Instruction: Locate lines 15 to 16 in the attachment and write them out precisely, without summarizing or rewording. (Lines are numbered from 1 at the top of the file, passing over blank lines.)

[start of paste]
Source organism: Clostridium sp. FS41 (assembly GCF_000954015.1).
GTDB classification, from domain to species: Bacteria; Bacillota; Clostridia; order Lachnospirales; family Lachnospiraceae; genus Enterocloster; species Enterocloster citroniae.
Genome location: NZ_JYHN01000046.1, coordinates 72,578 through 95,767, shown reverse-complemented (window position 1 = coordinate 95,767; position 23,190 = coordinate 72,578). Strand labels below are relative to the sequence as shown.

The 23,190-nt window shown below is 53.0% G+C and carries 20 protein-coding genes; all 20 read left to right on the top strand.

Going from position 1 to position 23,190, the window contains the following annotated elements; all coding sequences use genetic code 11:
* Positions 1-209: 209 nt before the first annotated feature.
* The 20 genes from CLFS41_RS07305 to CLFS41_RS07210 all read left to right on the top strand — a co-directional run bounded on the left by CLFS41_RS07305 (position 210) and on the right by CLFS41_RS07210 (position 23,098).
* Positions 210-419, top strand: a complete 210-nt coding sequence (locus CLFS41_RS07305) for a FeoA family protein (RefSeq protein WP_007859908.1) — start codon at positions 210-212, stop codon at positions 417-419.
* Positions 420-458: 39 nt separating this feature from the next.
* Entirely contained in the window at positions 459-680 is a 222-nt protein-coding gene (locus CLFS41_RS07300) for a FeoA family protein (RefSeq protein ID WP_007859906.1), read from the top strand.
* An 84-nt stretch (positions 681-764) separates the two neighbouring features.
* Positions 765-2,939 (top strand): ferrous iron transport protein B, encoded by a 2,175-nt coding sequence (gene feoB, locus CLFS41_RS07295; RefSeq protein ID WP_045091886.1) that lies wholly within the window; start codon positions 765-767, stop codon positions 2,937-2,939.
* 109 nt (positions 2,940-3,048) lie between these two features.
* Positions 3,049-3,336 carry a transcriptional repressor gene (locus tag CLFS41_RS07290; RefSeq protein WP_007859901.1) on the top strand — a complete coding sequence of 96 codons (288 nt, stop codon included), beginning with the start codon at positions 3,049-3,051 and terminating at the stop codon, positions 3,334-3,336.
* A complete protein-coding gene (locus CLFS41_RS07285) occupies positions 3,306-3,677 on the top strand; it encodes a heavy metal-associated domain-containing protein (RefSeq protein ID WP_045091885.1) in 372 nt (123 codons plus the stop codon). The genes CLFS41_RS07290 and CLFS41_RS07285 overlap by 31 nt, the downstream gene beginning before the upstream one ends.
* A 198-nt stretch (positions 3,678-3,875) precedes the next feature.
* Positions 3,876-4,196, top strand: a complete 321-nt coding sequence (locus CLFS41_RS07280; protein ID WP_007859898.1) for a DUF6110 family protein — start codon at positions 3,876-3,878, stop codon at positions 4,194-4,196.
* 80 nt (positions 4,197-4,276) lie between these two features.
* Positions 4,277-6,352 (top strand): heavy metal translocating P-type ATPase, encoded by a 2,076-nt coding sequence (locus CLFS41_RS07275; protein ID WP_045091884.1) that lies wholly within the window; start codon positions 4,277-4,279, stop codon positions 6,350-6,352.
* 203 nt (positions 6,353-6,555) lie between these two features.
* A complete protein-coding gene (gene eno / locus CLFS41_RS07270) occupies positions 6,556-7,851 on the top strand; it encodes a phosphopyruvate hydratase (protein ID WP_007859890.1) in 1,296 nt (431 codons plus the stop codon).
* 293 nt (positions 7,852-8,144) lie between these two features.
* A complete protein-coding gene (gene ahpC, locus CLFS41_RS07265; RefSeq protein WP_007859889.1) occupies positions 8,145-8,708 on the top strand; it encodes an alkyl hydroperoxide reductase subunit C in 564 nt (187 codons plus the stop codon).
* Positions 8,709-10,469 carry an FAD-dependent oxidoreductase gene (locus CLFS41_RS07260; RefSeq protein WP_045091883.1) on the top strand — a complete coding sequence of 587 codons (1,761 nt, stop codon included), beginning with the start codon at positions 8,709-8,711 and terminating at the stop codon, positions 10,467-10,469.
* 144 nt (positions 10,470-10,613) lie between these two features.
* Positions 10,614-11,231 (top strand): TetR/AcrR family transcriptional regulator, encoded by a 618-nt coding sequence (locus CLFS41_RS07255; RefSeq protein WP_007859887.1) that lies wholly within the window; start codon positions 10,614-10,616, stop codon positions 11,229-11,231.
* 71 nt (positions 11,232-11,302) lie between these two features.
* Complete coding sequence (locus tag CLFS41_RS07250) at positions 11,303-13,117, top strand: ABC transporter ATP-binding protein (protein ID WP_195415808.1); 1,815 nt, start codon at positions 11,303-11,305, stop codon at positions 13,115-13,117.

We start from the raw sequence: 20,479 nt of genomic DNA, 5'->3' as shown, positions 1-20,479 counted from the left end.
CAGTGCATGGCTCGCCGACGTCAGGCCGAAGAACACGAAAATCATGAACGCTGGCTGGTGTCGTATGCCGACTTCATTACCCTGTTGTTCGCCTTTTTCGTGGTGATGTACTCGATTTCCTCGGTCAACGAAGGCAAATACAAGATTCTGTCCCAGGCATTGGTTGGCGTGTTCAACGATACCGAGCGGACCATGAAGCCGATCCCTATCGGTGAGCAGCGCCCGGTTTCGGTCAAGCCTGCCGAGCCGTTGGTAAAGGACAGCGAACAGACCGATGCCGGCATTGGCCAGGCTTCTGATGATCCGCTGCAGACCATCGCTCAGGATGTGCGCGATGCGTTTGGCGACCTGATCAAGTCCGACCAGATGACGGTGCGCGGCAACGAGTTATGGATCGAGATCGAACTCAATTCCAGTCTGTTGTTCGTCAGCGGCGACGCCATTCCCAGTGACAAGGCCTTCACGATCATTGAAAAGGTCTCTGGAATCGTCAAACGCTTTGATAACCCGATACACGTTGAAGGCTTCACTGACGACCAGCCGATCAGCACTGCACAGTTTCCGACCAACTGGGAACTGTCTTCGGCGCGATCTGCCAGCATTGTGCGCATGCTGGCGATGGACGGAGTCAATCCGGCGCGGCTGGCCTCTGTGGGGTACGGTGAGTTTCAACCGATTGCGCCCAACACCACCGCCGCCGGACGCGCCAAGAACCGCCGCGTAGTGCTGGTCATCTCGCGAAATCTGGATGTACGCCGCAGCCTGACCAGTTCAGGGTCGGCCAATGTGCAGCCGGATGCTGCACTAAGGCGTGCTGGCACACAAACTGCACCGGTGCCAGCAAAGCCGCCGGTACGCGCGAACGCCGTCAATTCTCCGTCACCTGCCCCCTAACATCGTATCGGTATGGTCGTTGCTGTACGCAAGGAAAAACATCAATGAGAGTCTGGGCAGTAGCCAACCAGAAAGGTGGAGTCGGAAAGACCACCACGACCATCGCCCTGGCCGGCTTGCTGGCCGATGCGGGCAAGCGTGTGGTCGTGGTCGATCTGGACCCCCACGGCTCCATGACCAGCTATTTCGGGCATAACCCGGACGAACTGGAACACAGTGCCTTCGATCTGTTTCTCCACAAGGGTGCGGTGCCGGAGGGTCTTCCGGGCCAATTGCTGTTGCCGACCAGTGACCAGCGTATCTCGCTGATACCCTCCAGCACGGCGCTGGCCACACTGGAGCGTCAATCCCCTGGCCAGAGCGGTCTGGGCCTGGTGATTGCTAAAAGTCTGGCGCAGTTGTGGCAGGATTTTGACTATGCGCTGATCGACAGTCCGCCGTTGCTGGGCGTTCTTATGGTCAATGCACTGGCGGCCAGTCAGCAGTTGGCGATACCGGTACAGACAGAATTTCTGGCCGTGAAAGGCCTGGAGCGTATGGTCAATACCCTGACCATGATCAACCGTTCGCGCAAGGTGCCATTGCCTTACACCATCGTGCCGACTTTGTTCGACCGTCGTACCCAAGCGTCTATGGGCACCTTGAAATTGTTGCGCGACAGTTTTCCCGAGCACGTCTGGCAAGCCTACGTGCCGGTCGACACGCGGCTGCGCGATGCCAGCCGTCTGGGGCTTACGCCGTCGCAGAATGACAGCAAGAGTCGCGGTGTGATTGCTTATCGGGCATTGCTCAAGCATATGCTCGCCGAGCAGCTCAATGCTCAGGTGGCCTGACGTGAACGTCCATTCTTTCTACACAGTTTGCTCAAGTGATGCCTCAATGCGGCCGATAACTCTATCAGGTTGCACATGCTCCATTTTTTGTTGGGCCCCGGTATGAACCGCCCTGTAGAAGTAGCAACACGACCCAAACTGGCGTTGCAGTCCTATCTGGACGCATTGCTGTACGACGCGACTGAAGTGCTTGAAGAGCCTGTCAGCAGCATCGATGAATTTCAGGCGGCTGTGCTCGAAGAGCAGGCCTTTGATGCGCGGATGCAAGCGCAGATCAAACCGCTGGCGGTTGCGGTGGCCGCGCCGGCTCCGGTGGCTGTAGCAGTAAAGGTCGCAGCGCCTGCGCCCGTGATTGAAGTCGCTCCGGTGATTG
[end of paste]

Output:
* A complete protein-coding gene (locus CLFS41_RS07285) occupies positions 3,306-3,677 on the top strand; it encodes a heavy metal-associated domain-containing protein (RefSeq protein ID WP_045091885.1) in 372 nt (123 codons plus the stop codon). The genes CLFS41_RS07290 and CLFS41_RS07285 overlap by 31 nt, the downstream gene beginning before the upstream one ends.
* A 198-nt stretch (positions 3,678-3,875) precedes the next feature.